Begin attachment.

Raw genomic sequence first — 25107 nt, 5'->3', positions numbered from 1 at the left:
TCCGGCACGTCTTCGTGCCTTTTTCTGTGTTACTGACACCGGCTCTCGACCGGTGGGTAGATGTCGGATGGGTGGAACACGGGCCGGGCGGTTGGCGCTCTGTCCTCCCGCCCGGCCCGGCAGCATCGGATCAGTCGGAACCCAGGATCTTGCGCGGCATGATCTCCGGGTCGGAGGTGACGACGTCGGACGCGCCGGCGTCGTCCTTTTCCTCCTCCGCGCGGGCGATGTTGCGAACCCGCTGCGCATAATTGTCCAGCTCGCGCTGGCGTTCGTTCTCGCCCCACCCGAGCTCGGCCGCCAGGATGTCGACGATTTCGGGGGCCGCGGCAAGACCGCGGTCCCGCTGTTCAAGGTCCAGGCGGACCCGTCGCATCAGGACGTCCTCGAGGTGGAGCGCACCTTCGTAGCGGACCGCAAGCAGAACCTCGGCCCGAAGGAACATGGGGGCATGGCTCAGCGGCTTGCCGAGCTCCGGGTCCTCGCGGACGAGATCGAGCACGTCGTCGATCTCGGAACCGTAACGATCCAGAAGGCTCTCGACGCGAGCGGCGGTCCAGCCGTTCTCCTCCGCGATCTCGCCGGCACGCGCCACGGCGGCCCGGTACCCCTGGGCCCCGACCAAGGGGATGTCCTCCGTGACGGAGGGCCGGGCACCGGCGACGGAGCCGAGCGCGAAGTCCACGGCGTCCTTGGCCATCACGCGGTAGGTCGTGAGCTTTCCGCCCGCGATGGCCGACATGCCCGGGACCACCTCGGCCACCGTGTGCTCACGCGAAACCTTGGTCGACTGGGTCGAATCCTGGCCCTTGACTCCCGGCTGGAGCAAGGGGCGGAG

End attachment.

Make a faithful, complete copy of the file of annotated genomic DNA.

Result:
Raw genomic sequence first — 25107 nt, 5'->3', positions numbered from 1 at the left:
TCCGGCACGTCTTCGTGCCTTTTTCTGTGTTACTGACACCGGCTCTCGACCGGTGGGTAGATGTCGGATGGGTGGAACACGGGCCGGGCGGTTGGCGCTCTGTCCTCCCGCCCGGCCCGGCAGCATCGGATCAGTCGGAACCCAGGATCTTGCGCGGCATGATCTCCGGGTCGGAGGTGACGACGTCGGACGCGCCGGCGTCGTCCTTTTCCTCCTCCGCGCGGGCGATGTTGCGAACCCGCTGCGCATAATTGTCCAGCTCGCGCTGGCGTTCGTTCTCGCCCCACCCGAGCTCGGCCGCCAGGATGTCGACGATTTCGGGGGCCGCGGCAAGACCGCGGTCCCGCTGTTCAAGGTCCAGGCGGACCCGTCGCATCAGGACGTCCTCGAGGTGGAGCGCACCTTCGTAGCGGACCGCAAGCAGAACCTCGGCCCGAAGGAACATGGGGGCATGGCTCAGCGGCTTGCCGAGCTCCGGGTCCTCGCGGACGAGATCGAGCACGTCGTCGATCTCGGAACCGTAACGATCCAGAAGGCTCTCGACGCGAGCGGCGGTCCAGCCGTTCTCCTCCGCGATCTCGCCGGCACGCGCCACGGCGGCCCGGTACCCCTGGGCCCCGACCAAGGGGATGTCCTCCGTGACGGAGGGCCGGGCACCGGCGACGGAGCCGAGCGCGAAGTCCACGGCGTCCTTGGCCATCACGCGGTAGGTCGTGAGCTTTCCGCCCGCGATGGCCGACATGCCCGGGACCACCTCGGCCACCGTGTGCTCACGCGAAACCTTGGTCGACTGGGTCGAATCCTGGCCCTTGACTCCCGGCTGGAGCAAGGGGCGGAG